BENGHAZI, LIBYA – Libyan warplanes on Sunday sank one ship and attacked a second vessel near the eastern city of Benghazi, military spokesmen for the country’s internationally recognized government said on Monday.
There was no eyewitness report or independent confirmation for the strike near the town of Mareesa that was also reported by the Dubai-based Al-Arabiya television network.
“The vessel was sunk because it had loaded fighters, weapons and ammunition to support terrorism in the eastern region,” air force spokesman Nasser al-Hassi said early on Monday.
Mohamed El Hejazi, a spokesman for Khalifa Haftar, top army commander of the official government based in eastern Libya, said the strike had also targeted a second vessel that had been carrying weapons in the same area.
A Reuters reporter had on Sunday heard planes circling above Benghazi, which is about 20 km (12 miles) from Mareesa.
Tripoli-based state oil firm NOC has accused the eastern government of having three times bombed oil tankers that the eastern forces had said carried weapons and ammunition.
Libya is in chaos, with two governments and parliaments with their own armed forces fighting for control four years after the ouster of Moammer Gadhafi.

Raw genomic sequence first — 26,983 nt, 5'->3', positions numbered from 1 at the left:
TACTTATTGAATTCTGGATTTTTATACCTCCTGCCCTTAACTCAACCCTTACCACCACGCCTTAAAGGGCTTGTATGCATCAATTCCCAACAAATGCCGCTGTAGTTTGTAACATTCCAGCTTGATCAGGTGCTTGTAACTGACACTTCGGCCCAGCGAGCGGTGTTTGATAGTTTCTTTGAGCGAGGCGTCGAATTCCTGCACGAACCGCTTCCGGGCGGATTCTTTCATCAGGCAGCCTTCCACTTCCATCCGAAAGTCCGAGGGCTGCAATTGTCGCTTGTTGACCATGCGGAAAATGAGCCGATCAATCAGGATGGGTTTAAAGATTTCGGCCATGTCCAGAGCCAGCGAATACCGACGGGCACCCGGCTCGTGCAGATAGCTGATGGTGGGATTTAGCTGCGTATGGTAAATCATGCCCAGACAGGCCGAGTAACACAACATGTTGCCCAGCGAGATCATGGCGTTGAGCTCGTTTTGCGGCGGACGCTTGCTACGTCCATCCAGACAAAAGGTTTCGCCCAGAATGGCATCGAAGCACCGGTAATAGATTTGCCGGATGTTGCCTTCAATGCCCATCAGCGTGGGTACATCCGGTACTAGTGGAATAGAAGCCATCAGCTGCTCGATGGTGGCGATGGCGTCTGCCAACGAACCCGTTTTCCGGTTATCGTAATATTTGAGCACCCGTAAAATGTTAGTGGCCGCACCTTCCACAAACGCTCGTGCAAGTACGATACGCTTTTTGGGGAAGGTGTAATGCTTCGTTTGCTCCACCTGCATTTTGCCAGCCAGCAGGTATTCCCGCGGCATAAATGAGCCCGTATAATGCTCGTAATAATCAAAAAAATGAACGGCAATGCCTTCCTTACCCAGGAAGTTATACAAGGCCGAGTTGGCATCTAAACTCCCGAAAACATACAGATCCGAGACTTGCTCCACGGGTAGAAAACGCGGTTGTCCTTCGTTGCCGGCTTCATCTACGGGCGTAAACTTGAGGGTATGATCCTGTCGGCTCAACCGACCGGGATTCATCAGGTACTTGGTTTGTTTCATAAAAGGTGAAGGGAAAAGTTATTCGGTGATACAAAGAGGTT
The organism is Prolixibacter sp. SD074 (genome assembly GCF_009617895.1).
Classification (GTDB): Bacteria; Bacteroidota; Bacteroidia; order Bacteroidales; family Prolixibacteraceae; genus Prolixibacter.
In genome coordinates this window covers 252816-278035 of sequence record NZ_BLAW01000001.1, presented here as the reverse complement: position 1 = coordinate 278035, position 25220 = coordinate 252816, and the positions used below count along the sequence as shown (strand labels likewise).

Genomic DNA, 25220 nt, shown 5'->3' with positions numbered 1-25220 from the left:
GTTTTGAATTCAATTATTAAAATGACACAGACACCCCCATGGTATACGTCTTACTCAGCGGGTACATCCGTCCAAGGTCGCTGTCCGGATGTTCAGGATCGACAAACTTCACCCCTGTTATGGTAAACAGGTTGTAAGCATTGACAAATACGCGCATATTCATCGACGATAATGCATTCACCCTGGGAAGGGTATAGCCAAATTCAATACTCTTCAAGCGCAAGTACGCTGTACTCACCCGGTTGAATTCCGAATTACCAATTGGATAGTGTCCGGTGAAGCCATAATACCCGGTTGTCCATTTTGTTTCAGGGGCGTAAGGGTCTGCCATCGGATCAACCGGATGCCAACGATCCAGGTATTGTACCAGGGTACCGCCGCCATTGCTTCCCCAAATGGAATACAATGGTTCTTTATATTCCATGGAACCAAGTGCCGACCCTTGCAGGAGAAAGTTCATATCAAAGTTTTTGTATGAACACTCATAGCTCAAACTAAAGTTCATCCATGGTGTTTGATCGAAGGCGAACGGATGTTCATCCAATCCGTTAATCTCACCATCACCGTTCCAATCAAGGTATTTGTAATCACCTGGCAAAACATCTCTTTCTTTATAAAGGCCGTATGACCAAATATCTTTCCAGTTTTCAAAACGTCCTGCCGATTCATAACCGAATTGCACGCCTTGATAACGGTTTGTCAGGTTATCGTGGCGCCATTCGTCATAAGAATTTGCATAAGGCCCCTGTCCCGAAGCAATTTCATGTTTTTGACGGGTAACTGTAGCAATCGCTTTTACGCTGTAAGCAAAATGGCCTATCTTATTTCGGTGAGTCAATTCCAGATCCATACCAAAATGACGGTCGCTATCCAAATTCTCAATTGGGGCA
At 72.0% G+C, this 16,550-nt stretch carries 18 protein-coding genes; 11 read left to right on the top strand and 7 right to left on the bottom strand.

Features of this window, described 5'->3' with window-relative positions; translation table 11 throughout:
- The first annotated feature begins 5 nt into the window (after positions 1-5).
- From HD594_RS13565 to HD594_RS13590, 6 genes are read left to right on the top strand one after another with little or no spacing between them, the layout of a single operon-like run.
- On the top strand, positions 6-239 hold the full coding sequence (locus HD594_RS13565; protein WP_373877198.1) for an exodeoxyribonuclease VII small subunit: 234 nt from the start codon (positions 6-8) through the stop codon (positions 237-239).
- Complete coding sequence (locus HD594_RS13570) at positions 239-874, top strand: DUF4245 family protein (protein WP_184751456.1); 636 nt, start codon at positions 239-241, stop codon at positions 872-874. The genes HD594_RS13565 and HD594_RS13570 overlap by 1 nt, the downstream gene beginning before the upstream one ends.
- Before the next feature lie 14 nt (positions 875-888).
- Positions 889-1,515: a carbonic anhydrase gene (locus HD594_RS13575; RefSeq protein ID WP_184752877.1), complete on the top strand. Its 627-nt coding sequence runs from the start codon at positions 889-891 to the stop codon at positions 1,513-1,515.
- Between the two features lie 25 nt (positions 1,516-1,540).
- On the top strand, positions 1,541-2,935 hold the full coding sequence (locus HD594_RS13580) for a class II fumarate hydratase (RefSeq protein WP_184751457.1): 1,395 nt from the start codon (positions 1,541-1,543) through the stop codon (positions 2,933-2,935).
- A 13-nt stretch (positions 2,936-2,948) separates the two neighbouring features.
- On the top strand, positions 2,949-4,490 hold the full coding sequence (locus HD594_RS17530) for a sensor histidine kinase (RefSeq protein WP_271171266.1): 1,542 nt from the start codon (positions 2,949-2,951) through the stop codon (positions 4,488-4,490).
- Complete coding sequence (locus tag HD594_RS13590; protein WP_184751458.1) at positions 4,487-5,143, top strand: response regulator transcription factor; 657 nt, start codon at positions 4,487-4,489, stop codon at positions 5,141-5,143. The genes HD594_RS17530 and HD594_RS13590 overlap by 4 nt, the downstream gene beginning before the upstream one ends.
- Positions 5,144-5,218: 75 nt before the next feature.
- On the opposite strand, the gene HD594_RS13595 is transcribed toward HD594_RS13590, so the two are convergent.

The official government is based in the east since losing the capital a year ago to a rival group, which set up its own administration. Both have attacked each other with aircraft.
In May, planes from Libya’s recognized government attacked an oil tanker docked outside the central city of Sirte, wounding three people and setting the ship on fire.
In January, Greece complained about the bombing of a Greek-operated tanker anchored off the Libyan coast that killed two crewman. Greece said it said was carrying heavy fuel, while Libya’s official government said it was carrying weapons.
Both governments control limited territory in the oil producer. Islamic State militants have exploited a security vacuum to expand in Libya, beheading and kidnapping foreigners while also attacking foreign missions in Tripoli and fighting with forces of both governments.
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